Echo & The Bunnymen at San Diego’s Observatory Theater

It was a chillier evening than you’d expect for June 10th in San Diego, as I stood shivering outside the Observatory Theater in North Park. Some would object to the chill, but I thought it only fitting for the ever-enticing Echo & The Bunnymen.

You see, in my experience, Echo has always been mysterious. And elusive.

Let me explain. Over the past two years, I’ve tried to see Echo five times to no avail. Sure, we’re living in strange times, but I’d like to think five failed attempts is a bit excessive, even for post-COVID standards. I originally was to see the band at Cruel World Fest in May of 2020… well, we all know how that turned out. What a ‘cruel world’, indeed. Rescheduled for May of 2022, Cruel World’s debut went off without a hitch… just without any Bunnymen, as apparently they had visa issues. No big deal, as Echo was, once again, on the Cruel World lineup for the second annual, which they indeed performed… although I, admittedly, got distracted by shiny objects (cough, a boy with backstage credentials) and unfortunately missed the set. That one’s on me.

Fast-forward six months or so to November 2023, when Echo was to slated to play Darker Waves Fest in Huntington Beach before their own show in San Diego. Because of my lack of Bunnymen thus far, I made it a point to be up close and personal for their set at Darker Waves. 10 minutes go by, 15, okay, now 20… as Robby Krieger walks out and starts playing acoustic Doors hits to a supremely puzzled crowd. Although the surprise appearance — and subsequent performance — of Krieger was beyond epic, it didn’t fulfill my mission. I heard that Echo & The Bunnymen finally did grace the stage, albeit late (or perhaps that was just another one of those ‘festival rumors’), but by the time the news had made its way to me, I had already hiked the mile to the other main stage. There was no going back. Luckily, the headlining show at The Observatory remained. Just when I thought it was finally happening, Echo played three songs and left the stage — never to return — with a later explanation that frontman Ian McCulloch’s voice gave out.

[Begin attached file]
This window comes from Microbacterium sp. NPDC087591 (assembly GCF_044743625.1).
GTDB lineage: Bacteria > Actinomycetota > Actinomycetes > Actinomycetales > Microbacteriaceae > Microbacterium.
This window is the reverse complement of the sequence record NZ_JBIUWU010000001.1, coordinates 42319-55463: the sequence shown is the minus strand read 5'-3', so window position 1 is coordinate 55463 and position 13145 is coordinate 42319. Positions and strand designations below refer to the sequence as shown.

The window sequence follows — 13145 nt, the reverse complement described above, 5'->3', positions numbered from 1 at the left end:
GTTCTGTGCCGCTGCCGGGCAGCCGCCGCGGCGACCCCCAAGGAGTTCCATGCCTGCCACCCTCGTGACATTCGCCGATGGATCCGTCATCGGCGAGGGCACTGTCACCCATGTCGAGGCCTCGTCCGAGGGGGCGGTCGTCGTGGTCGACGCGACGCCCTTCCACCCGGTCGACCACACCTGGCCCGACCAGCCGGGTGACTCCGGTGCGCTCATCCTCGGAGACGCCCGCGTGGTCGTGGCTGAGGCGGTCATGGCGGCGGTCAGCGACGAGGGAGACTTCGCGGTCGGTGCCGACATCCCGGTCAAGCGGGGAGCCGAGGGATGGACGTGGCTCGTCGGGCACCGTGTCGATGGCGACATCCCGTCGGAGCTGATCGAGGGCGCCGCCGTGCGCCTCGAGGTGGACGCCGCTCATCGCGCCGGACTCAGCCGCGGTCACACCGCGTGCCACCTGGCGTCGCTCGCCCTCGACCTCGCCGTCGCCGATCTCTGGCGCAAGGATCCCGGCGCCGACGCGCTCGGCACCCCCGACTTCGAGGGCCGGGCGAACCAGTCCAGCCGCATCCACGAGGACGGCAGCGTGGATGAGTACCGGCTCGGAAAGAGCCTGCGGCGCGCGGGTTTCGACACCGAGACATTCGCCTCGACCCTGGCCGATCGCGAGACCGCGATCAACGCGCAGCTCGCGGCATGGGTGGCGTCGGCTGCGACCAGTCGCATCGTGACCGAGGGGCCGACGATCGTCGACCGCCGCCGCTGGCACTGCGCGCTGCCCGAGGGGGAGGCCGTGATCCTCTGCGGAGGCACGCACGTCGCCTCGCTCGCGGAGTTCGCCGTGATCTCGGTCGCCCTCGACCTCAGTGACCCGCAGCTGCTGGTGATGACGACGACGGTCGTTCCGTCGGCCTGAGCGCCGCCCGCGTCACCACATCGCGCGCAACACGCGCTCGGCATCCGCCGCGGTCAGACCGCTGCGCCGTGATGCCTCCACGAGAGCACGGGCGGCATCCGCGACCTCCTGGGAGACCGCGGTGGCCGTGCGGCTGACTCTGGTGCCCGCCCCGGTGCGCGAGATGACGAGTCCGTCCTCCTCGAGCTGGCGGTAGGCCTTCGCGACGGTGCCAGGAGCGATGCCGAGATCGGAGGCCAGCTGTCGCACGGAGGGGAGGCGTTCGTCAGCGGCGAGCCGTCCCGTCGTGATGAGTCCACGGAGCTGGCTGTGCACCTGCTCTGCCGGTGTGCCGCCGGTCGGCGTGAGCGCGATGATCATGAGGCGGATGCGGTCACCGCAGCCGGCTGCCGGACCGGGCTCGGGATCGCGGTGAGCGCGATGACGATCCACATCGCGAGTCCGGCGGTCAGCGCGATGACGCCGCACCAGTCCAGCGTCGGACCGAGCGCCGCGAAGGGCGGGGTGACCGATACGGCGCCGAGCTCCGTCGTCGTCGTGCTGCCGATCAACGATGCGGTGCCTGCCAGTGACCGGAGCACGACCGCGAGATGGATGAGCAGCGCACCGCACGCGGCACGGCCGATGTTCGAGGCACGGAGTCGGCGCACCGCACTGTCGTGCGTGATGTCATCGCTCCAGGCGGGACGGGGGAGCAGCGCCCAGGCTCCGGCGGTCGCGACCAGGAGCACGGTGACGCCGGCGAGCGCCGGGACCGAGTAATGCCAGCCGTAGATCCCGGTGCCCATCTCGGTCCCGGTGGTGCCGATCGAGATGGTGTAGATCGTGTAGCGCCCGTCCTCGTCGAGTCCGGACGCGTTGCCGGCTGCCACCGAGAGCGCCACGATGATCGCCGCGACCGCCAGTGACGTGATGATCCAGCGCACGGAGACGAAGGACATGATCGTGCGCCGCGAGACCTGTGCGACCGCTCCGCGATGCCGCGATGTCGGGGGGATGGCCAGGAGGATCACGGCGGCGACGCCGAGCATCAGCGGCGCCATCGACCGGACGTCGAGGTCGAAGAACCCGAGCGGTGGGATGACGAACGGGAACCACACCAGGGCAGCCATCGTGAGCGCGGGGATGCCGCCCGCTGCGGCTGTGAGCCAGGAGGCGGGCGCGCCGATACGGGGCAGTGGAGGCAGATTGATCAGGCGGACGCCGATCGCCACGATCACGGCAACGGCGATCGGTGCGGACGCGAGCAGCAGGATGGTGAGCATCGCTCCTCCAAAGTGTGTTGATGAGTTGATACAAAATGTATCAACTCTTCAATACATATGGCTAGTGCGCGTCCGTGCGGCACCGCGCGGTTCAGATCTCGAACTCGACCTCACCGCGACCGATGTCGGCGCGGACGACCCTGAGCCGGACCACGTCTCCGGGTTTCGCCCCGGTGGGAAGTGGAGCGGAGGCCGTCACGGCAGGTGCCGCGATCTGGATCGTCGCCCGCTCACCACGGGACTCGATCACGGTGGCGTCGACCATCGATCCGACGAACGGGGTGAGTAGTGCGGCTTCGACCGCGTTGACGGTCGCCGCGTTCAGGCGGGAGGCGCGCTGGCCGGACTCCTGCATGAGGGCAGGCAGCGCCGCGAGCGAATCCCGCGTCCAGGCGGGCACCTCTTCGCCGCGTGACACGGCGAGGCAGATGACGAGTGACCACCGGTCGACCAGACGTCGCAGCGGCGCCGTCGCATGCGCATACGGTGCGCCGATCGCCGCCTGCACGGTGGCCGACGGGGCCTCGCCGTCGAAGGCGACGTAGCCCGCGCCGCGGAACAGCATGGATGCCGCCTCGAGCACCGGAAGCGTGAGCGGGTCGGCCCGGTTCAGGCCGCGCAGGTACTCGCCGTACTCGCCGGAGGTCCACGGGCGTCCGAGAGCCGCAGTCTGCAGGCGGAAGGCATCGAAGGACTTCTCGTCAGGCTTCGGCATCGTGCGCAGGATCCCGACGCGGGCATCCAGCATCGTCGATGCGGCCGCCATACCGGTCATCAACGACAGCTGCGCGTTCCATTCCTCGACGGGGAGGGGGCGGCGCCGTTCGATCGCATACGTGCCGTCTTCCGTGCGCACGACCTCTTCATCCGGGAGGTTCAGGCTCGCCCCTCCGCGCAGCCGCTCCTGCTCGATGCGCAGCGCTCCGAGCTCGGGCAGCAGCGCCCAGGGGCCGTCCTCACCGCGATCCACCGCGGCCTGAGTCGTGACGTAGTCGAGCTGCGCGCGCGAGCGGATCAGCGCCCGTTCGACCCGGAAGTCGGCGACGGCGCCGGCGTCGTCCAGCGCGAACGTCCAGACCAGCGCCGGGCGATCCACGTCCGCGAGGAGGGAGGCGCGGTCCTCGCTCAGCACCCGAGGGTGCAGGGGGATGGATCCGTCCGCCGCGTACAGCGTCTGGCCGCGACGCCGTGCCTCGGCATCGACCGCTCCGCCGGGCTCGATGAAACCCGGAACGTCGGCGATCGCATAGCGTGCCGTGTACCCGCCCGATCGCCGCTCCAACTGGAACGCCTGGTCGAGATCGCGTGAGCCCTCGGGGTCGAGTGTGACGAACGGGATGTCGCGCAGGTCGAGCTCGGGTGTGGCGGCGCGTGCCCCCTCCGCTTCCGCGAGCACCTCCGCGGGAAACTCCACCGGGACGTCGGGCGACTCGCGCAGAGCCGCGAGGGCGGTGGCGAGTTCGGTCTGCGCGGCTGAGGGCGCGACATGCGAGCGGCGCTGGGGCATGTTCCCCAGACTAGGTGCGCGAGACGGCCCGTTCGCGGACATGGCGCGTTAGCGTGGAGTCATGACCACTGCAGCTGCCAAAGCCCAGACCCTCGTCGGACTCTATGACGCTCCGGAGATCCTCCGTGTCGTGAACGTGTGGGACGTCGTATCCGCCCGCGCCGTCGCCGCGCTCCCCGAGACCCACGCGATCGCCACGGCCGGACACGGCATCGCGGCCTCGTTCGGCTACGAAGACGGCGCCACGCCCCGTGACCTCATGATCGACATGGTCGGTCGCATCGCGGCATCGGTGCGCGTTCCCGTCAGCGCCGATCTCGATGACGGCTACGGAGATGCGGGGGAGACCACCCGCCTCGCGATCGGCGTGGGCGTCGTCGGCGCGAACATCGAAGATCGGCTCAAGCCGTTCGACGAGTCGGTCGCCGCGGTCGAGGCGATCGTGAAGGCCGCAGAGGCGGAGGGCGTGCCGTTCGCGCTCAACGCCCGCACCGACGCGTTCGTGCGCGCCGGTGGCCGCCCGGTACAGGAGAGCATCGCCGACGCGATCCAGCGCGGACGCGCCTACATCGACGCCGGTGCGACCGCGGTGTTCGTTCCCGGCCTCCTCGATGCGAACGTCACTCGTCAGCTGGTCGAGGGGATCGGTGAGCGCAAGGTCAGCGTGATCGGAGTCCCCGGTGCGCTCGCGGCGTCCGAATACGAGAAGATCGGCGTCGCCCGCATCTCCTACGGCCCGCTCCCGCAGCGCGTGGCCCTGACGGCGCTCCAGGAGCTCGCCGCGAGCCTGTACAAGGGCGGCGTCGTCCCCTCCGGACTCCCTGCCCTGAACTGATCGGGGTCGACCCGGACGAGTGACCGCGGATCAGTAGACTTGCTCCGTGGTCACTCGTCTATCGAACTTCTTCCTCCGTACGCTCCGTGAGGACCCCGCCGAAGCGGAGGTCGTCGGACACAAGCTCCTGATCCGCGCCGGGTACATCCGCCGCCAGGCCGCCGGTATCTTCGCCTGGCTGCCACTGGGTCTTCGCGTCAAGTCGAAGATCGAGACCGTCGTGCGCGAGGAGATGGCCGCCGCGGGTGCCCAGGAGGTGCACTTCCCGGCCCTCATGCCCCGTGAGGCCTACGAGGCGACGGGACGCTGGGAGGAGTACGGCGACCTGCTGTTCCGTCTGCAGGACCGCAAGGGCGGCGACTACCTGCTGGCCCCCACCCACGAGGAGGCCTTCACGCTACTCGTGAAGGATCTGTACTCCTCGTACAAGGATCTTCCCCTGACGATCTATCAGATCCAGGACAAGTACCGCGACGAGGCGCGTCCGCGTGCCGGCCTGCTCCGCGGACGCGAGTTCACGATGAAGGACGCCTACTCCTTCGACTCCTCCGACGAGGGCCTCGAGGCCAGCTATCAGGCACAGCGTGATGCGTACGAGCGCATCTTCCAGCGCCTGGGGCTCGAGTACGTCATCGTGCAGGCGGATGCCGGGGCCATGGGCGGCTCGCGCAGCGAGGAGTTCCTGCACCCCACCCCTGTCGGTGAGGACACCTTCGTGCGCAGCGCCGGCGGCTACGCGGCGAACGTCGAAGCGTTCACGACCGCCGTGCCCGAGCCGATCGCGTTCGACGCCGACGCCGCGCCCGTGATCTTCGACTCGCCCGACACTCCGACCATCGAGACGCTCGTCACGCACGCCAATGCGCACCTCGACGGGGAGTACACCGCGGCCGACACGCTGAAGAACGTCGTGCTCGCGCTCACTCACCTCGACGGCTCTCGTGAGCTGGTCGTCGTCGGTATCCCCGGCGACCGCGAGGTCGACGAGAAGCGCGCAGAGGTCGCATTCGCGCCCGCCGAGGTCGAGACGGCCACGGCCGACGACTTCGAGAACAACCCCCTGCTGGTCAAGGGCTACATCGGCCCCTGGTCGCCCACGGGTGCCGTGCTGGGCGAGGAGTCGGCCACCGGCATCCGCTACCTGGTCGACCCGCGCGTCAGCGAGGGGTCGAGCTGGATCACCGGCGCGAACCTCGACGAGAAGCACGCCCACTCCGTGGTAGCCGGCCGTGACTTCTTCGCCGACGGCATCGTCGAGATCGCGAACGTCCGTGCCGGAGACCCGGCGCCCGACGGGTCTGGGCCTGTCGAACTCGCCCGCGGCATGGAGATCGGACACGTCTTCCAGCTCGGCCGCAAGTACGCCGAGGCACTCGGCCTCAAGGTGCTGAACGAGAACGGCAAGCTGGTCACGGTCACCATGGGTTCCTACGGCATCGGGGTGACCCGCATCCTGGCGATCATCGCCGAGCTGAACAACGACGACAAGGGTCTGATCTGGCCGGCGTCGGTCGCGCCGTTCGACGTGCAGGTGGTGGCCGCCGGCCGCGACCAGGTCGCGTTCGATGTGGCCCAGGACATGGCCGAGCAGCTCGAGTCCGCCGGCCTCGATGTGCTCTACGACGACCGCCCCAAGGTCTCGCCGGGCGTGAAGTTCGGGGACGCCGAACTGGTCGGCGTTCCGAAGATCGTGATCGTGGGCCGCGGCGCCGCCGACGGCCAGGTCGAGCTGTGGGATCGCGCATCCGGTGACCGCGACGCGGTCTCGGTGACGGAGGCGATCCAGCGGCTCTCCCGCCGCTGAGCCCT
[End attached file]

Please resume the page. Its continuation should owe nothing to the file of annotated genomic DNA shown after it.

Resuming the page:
This is the story of that rescheduled San Diego show.

Now, why, you might be asking, did I bore you with such lengthy exposition? Because you must know the energy walking back into The Observatory six months later. The venue was kind enough to honor anyone’s tickets from the November show, too, making this show EXTRA sold-out (if that was ever a thing).

Walking in the place filled with black leather and hairspray, The Red Fox Tails were already going at it onstage — a jazzy instrumental prelude to some drastically different headliners. A woman next to me complained that “it should’ve been another 80s band to open”, but I personally think that The Red Fox Tails was not only a classy choice, but a band that didn’t detract from Echo in any way. Another 80s band might’ve stolen Bunnymen thunder or brought in blasphemous attendees who don’t know who Siouxsie Sioux or Lou Reed are. Or heaven forbid, both. Just because a band’s heyday was in the 80s doesn’t mean that all 80s bands should get lumped together.

But I digress. The Red Fox Tails turned the stage over after a short, yet white hot set, leaving everyone in the room to question a) if Echo & The Bunnymen were actually in the building and b) how many songs they might perform this time around. It was a fun game of Bunnymen bingo, with people comparing how many times they have seen versus how many times they have tried to see the band. Naturally, I won.

As the house lights went down and the blue stage lights went up, I was elated. It was finally happening (take two). As McCulloch went into throwbacks like “Going Up”, “All That Jazz”, and “Rescue” off their debut Crocodiles album, to more modern deep cuts like “Flowers”, Echo & The Bunnymen were everything I was hoping and waiting for — and more.

Before going into “Bring On The Dancing Horses”, McCulloch addressed the crowd.

Granted, it was truly hard to understand him with the noise of people chatting over his thick Liverpudlian accent speaking at such a low decibel volume, but I caught something about “having two sets” before McCulloch shooshed a member of the audience for trying to speak over him. After the shooshing, a man shouted on the other side of the auditorium to “PLAY ‘THE CUTTER’!” like the show was bloody Total Request Live. After “Dancing Horses” concluded, McCulloch walked offstage. Was this an intermission or was this the end of the show since people can’t keep their damn mouths shut and simply enjoy a band without heckling?

It being a Monday, I was fine with not finding out. I got nine songs performed in the flesh and that’s good enough for me. As I headed home, I still don’t know if Echo ever came back to finish the set. It’s just one more enigmatic instance of a truly iconic band.

Photography by Kristy Rose

Share this article


Become a Patron

Tour dates for echo & the bunnymen

Get music updates in your inbox

Notify of

Inline Feedbacks
View all comments